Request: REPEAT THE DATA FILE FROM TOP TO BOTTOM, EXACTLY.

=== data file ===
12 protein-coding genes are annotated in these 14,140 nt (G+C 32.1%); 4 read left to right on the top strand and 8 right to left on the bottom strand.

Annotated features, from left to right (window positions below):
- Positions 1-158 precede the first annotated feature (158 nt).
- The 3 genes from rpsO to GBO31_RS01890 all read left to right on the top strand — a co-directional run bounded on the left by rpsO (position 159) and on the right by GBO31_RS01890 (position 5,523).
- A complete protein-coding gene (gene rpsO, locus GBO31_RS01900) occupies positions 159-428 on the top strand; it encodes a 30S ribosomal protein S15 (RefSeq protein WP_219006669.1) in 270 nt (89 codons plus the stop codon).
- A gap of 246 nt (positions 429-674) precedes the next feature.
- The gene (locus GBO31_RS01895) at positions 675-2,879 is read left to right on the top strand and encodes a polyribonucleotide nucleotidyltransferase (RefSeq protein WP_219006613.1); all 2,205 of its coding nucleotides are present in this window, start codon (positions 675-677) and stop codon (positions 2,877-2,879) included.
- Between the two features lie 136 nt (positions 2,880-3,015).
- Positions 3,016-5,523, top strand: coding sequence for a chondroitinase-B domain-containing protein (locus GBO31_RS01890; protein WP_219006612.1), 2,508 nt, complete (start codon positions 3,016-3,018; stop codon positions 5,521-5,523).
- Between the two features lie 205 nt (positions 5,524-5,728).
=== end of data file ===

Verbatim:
12 protein-coding genes are annotated in these 14,140 nt (G+C 32.1%); 4 read left to right on the top strand and 8 right to left on the bottom strand.

Annotated features, from left to right (window positions below):
- Positions 1-158 precede the first annotated feature (158 nt).
- The 3 genes from rpsO to GBO31_RS01890 all read left to right on the top strand — a co-directional run bounded on the left by rpsO (position 159) and on the right by GBO31_RS01890 (position 5,523).
- A complete protein-coding gene (gene rpsO, locus GBO31_RS01900) occupies positions 159-428 on the top strand; it encodes a 30S ribosomal protein S15 (RefSeq protein WP_219006669.1) in 270 nt (89 codons plus the stop codon).
- A gap of 246 nt (positions 429-674) precedes the next feature.
- The gene (locus GBO31_RS01895) at positions 675-2,879 is read left to right on the top strand and encodes a polyribonucleotide nucleotidyltransferase (RefSeq protein WP_219006613.1); all 2,205 of its coding nucleotides are present in this window, start codon (positions 675-677) and stop codon (positions 2,877-2,879) included.
- Between the two features lie 136 nt (positions 2,880-3,015).
- Positions 3,016-5,523, top strand: coding sequence for a chondroitinase-B domain-containing protein (locus GBO31_RS01890; protein WP_219006612.1), 2,508 nt, complete (start codon positions 3,016-3,018; stop codon positions 5,521-5,523).
- Between the two features lie 205 nt (positions 5,524-5,728).